Posts Tagged ‘Grantland’

Is this the end of the Steve Nash era?

By Sekou Smith, NBA.com




VIDEO: Steve Nash on his career and overcoming injuries

HANG TIME HEADQUARTERS — You hate to see anyone who loves his job as much as Steve Nash does dealt the blows he has been in the twilight of his career.

But Father Time spares no one, not even a player as beloved by his teammates, coaches and fans as Nash. The two-time MVP point guard is facing what could be the final crossroads of his storied career. His 2013-14 season is over, and really never got started thanks to an assortment of injuries, aches and pains that simply did not allow him to perform up to his lofty career standards.

But just to be sure, Lakers coach Mike D’Antoni closed that door this afternoon …

The news comes just hours after Kobe Bryant‘s season was officially sacked, the casualty of a knee fracture and recovery from a torn Achilles tendon that cost him all but six games. All this happens in Lakerland as legendary Lakers and Chicago Bulls coach Phil Jackson decides to take his talents to New York and run the Knicks.

Nash’s season included appearances in just 10 games. He just couldn’t overcome the avalanche of injuries that have plagued him throughout his two-season run with the Lakers. He’s already said that if the Lakers use the stretch provision (the NBA’s collective bargaining agreement gives the Lakers the option of waiving Nash and spreading the cap hold of $9.7 million salary over three seasons) and release him this summer that he’s all but calling it a career.

“If the Lakers release me this summer this is it,” Nash said during Episode 2 of the Finish Line, the documentary he’s doing with Grantland.com that chronicles his final season(s) in the league. “You know, I finally got my kids here in L.A., I’m not going to move them again, and I’m not going to be without them for another year. So, it’s either back with the Lakers next year or I’m done.”

Nash was a part of the core group the Lakers assembled before the start of the 2012-13 season — Dwight Howard, Pau Gasol and Bryant were the others — that was supposed to return the franchise to its previous championship glory.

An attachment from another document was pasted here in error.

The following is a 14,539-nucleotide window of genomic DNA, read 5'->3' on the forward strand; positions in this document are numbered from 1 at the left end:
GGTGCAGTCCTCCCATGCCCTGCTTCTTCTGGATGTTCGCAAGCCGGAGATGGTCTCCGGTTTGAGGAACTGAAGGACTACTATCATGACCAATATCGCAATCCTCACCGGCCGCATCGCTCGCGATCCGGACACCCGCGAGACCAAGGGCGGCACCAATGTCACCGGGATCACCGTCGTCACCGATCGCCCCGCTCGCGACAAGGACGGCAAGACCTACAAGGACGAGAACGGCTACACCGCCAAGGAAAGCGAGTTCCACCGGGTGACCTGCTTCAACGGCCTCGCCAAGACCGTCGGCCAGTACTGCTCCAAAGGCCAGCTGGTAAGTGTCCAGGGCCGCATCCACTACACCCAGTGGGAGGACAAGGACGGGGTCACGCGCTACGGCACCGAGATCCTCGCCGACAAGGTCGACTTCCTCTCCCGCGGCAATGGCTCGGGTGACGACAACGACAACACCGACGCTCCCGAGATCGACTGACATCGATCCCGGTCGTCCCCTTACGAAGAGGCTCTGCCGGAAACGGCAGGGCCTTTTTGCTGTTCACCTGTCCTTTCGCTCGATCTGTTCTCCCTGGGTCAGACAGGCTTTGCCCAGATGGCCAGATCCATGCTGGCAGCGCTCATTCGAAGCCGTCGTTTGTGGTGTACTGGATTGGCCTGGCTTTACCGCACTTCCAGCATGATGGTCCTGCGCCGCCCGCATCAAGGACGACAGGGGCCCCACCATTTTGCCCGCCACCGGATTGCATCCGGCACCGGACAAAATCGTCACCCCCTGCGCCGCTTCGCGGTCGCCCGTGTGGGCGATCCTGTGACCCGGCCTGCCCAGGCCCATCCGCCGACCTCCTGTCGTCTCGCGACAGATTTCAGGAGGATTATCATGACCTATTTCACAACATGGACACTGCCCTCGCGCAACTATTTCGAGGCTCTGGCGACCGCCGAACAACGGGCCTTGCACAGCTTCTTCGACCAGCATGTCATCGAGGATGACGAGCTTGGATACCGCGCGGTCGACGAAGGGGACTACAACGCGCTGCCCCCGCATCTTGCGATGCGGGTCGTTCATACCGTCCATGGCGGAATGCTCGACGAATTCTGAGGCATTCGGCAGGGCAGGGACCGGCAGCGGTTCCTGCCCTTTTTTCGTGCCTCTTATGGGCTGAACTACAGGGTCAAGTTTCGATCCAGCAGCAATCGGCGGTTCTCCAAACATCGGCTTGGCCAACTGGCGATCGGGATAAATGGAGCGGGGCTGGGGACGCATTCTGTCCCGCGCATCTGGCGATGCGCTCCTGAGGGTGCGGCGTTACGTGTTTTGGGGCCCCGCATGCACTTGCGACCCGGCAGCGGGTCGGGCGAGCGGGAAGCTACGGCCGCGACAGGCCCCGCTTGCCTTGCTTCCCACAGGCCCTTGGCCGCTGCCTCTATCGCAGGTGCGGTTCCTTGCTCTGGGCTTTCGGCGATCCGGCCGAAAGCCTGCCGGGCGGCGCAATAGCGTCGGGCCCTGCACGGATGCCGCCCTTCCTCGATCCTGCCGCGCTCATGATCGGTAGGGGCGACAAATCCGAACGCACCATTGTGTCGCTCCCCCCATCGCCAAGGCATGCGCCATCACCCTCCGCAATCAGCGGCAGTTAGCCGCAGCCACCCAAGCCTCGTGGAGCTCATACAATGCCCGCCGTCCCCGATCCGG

It never happened. Nash suffered an early injury, never regained his form and wound up playing in just 50 games. Howard struggled with his recovery from back surgery and the adjustment from Orlando to Los Angeles and ultimately bolted for Houston in free agency last summer. Gasol struggled with injuries and his new role as a set piece on the periphery for Howard and Bryant and will be a free agent this summer. Kobe suffered that Achilles injury late in the season, as he was grinding away to make sure the Lakers made the playoffs, and ended up missing the postseason altogether.

Kobe and Nash were expected to lead the Lakers this season, but again, injuries derailed those plans.

The accumulation of that wear and tear on Nash’s body and mind could very well lead to the future Hall of Famer (I don’t think there is any doubt he’s headed there eventually) to indeed call it a career.

No one can blame Nash, 40, for hanging it up at this point. When it takes this much painstaking work just to get fit enough to take the floor, any player in his right mind would consider closing the door on that part of his career and moving on.

Nash has other endeavors that will surely keep him plugged into the game, including his post as head of the Canadian national program.

His playing days, however, could very well be over.

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VIDEO: Steve Nash talks about the stretch provision in The End Of The Line: Episode 2 on Grantland

Hang Time Podcast (136) Featuring Medora Producer/Director Davy Rothbart

HANG TIME HEADQUARTERS — The New York Knicks will have to do without their defensive center of attention for at least the next four to six weeks now that Tyson Chandler is sidelined with a broken fibula.

Chandler’s situation is just the latest reminder of how quickly fortunes can change in the NBA when injuries are involved, the injury bug does not discriminate, never has and never will.